I originally intended for this post to be a brief addition to our ongoing travel series here at Angles, sent from Granada, Spain—a perfect exercise in ancient, organic growth tucked away in the Sierra Nevada mountains, where the physical landscape of the city has been distinctly shaped by its unique cultural roots. I could have told you where to find a 3€ tinto de verano that comes with a complimentary plate of jamón Ibérico at the end of a winding white-washed street, or the hike you could take to view stunning examples of Moorish architecture.
However, I don’t want to do that.
The past week has marked a clear shift in the way that I, at least in my relatively comfortable position as a resident of the U.S., have perceived the outbreak of COVID-19, more commonly referred to as the novel coronavirus. The implications of this pandemic are now our reality, no longer confined to distant countries as an abstract, impersonal threat. It now has a direct impact on us, as we practice social distancing, learn remotely, and adapt to new ways of living.
When I arrived in Spain nearly two weeks ago, the number of recorded cases of COVID-19 was just shy of 500. By the time I departed the country, that figure had soared to over 10,000, continually climbing as UNC announced the move to remote instruction and the Trump administration announced a ban on travel from the Schengen Area. As my return flights were canceled, I began a chaotic journey to Madrid in an effort to exit the country. And when the urban life surrounding me began to shut down, I found myself planning for thirty-six hours in the airport before I could return home and begin my self-quarantine.
Though they aren’t comparable to my planned travels in Granada, I’ve always enjoyed airports as a prime example of the peculiarities of liminal space. Time becomes warped to the point that it becomes arbitrary, and before you know it, you’re consuming a hamburger at 8:30AM. There’s something strangely comforting about this kind of purely transitional place, where everyone’s presence is temporary and their final destination could be anywhere. However, when you find yourself stuck in a series of airports for thirty-six hours in the midst of a global pandemic, you begin to view them in a different way.
This is going somewhere, I promise.
Filing through an endless series of lines, surrounded by strangers with unknown departures and destinations all adorned with improperly fitted N95 masks, I realized that if we were to correctly and collectively follow the quarantine guidelines that were being issued over the intercom, this airport was the last public space we would occupy for the foreseeable future. Such public spaces are what make our cities worth living in—our plazas and parks, the bars and coffee shops I might have recommended to you in this post—and yet they are now off-limits, permeated with fear of one another.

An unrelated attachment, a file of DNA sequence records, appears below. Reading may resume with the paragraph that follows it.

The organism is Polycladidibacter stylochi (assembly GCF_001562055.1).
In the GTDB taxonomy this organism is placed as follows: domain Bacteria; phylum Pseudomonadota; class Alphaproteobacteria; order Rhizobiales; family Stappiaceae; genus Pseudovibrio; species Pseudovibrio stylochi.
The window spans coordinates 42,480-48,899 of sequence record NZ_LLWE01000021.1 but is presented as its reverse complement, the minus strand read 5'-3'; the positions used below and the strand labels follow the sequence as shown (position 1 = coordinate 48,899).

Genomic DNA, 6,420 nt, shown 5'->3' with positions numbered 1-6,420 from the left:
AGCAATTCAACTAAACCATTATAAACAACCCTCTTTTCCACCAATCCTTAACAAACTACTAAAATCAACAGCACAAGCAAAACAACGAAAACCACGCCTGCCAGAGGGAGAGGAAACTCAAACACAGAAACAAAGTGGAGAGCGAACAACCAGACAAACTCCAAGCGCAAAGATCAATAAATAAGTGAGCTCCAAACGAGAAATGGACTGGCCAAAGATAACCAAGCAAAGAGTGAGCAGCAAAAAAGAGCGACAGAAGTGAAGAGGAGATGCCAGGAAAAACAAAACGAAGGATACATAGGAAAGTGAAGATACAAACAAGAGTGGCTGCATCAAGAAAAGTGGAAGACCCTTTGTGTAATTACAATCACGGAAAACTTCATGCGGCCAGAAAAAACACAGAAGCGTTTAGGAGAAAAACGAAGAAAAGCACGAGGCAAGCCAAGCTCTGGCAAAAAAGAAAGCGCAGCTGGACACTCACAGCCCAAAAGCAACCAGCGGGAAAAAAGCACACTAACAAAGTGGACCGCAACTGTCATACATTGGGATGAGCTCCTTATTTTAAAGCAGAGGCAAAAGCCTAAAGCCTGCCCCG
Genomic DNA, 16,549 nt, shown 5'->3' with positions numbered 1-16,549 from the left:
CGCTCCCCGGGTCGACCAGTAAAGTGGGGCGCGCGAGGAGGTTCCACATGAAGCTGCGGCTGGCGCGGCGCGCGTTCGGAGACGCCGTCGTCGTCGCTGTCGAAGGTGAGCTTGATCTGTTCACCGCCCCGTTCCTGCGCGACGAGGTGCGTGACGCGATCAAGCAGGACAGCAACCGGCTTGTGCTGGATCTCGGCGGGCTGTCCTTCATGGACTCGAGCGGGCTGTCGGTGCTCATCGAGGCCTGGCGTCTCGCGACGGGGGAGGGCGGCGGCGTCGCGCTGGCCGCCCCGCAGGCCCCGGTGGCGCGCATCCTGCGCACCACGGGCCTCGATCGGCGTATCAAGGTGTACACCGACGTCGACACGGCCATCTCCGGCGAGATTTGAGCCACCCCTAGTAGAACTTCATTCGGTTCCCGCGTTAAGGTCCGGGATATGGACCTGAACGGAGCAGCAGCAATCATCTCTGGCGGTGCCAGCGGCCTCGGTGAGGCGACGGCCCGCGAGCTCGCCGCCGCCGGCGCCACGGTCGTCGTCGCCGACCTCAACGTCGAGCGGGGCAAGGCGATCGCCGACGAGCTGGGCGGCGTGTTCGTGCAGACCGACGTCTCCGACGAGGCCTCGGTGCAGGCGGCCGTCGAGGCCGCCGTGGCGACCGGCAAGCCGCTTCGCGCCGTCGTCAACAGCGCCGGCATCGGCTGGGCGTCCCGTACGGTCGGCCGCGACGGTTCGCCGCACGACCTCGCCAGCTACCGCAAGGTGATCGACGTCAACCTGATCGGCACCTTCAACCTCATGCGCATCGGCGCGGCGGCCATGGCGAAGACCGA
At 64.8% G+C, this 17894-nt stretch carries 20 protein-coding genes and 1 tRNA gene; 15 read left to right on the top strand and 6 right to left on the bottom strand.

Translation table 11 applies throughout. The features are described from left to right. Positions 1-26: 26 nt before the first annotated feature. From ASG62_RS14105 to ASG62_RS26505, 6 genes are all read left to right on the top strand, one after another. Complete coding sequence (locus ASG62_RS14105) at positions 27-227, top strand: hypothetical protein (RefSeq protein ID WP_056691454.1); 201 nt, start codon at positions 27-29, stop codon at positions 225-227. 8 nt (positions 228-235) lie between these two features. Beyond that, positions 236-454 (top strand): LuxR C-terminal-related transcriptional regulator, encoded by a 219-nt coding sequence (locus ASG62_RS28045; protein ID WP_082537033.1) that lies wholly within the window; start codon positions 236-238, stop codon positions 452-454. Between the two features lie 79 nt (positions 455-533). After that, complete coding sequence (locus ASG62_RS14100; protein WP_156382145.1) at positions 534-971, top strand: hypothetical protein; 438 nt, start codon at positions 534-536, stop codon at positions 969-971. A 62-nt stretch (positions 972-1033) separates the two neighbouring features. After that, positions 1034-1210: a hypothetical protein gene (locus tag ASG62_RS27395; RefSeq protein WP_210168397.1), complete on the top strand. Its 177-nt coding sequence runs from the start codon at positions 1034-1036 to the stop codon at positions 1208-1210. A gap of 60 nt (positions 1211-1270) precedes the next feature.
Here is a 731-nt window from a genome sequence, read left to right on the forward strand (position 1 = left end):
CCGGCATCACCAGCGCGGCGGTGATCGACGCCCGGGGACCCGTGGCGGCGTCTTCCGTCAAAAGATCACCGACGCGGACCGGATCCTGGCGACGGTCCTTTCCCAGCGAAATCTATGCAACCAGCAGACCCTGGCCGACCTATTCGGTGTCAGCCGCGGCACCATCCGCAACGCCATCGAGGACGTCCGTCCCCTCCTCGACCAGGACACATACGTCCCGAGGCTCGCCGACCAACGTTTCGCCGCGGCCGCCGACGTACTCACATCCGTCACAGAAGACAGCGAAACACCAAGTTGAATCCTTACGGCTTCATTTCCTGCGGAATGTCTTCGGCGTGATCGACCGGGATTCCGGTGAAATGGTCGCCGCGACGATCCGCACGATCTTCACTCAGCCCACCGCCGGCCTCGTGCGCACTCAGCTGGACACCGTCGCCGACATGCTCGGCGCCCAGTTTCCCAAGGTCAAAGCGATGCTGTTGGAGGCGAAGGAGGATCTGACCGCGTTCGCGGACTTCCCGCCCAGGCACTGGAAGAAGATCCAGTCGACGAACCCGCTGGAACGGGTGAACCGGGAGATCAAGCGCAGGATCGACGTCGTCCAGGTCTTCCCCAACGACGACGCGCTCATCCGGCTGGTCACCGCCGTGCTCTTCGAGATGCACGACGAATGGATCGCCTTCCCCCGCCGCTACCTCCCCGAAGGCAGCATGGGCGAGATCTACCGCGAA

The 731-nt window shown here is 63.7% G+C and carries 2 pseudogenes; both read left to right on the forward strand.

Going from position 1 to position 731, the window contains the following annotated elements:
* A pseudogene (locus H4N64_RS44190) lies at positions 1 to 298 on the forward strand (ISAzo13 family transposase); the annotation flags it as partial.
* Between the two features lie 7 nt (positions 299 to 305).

We first think of pandemics through a public health framework, and rightfully so—our primary concern during times like this should be preventing the spread of disease. But after spending those hours in the airport, I couldn’t help thinking that COVID-19 would be a characteristically urban problem, too. Really, our daily lives can be reduced to the spaces we occupy and those we collectively occupy them with. Even with our vast digital infrastructure, under normal circumstances, we still choose to go about our urbanized lives, sharing space together.
Others have written about this more eloquently and with more evidence than I can, but it’s clear that the value of this shared space is incalculable, and living without it will have immediate consequences. Some have noted the possibility of a “social recession”, and we can learn from previous disasters that a lack of social infrastructure has major implications for fatality rates. This Vox article is a good primer on what I’m referring to.
Nearing the end of my extended airport stay, as I waited in Newark, NJ to complete my CDC “screening” (having my temperature taken once, and my passport examined ten times), one of my travel companions turned to me and asked what I might miss the most about “normal” life. Every answer that initially came to mind, whether it was drinking a latte on the benches outside the Campus Y, walking through Coker Arboretum, sharing tacos before a show at Cat’s Cradle—it involved the public spaces in which I’ve come to feel at home.
It’s difficult to tell when we’ll be able to return to those activities and rebuild our trust in our shared environment. The CDC has recommended that gatherings of more than 50 people cease for the next eight weeks, and more restrictions will inevitably come. But at some point in the future, things will have to return to normal, or at least our new normal. I could speculate about how COVID-19 will change our relationship with the city and each other, but really, no one knows. In the meantime, I’ll just remember how it was, while I wash my hands and stay home.
About the Author: Alicia Peterson is a fourth-year undergraduate studying biostatistics and urban planning. She is interested in the impact of systemic inequities on the built environment and public health, as well as the utilization of data science techniques for understanding and addressing those issues. In her spare time, she is a consumer of third-wave coffee and an amateur curator of Spotify playlists.